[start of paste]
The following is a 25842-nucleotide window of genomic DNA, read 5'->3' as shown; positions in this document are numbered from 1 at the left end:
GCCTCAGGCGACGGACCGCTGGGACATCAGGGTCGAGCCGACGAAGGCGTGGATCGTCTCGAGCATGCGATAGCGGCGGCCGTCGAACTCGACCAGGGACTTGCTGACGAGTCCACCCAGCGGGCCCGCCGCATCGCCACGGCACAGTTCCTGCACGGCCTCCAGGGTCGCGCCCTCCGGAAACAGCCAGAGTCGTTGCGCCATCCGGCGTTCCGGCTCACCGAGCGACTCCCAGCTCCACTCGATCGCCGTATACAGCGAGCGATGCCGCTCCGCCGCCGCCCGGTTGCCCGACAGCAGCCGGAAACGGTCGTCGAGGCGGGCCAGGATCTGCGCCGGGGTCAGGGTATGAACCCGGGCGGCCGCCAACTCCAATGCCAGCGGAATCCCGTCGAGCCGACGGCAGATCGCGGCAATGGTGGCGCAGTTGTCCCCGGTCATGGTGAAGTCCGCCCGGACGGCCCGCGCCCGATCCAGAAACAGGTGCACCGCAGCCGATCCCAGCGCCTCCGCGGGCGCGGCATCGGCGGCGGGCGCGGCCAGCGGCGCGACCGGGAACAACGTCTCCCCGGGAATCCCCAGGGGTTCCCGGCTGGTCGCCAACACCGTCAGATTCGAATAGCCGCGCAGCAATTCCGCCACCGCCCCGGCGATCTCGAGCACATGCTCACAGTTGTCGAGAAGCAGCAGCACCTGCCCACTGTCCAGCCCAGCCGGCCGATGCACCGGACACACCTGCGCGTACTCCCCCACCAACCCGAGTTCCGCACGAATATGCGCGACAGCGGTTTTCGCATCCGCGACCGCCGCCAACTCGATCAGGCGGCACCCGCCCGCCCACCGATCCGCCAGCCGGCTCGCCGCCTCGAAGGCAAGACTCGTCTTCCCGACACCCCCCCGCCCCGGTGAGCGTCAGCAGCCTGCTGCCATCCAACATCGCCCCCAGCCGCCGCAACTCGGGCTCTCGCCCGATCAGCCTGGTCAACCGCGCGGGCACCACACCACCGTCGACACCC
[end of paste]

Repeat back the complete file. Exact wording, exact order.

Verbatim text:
The following is a 25842-nucleotide window of genomic DNA, read 5'->3' as shown; positions in this document are numbered from 1 at the left end:
GCCTCAGGCGACGGACCGCTGGGACATCAGGGTCGAGCCGACGAAGGCGTGGATCGTCTCGAGCATGCGATAGCGGCGGCCGTCGAACTCGACCAGGGACTTGCTGACGAGTCCACCCAGCGGGCCCGCCGCATCGCCACGGCACAGTTCCTGCACGGCCTCCAGGGTCGCGCCCTCCGGAAACAGCCAGAGTCGTTGCGCCATCCGGCGTTCCGGCTCACCGAGCGACTCCCAGCTCCACTCGATCGCCGTATACAGCGAGCGATGCCGCTCCGCCGCCGCCCGGTTGCCCGACAGCAGCCGGAAACGGTCGTCGAGGCGGGCCAGGATCTGCGCCGGGGTCAGGGTATGAACCCGGGCGGCCGCCAACTCCAATGCCAGCGGAATCCCGTCGAGCCGACGGCAGATCGCGGCAATGGTGGCGCAGTTGTCCCCGGTCATGGTGAAGTCCGCCCGGACGGCCCGCGCCCGATCCAGAAACAGGTGCACCGCAGCCGATCCCAGCGCCTCCGCGGGCGCGGCATCGGCGGCGGGCGCGGCCAGCGGCGCGACCGGGAACAACGTCTCCCCGGGAATCCCCAGGGGTTCCCGGCTGGTCGCCAACACCGTCAGATTCGAATAGCCGCGCAGCAATTCCGCCACCGCCCCGGCGATCTCGAGCACATGCTCACAGTTGTCGAGAAGCAGCAGCACCTGCCCACTGTCCAGCCCAGCCGGCCGATGCACCGGACACACCTGCGCGTACTCCCCCACCAACCCGAGTTCCGCACGAATATGCGCGACAGCGGTTTTCGCATCCGCGACCGCCGCCAACTCGATCAGGCGGCACCCGCCCGCCCACCGATCCGCCAGCCGGCTCGCCGCCTCGAAGGCAAGACTCGTCTTCCCGACACCCCCCCGCCCCGGTGAGCGTCAGCAGCCTGCTGCCATCCAACATCGCCCCCAGCCGCCGCAACTCGGGCTCTCGCCCGATCAGCCTGGTCAACCGCGCGGGCACCACACCACCGTCGACACCC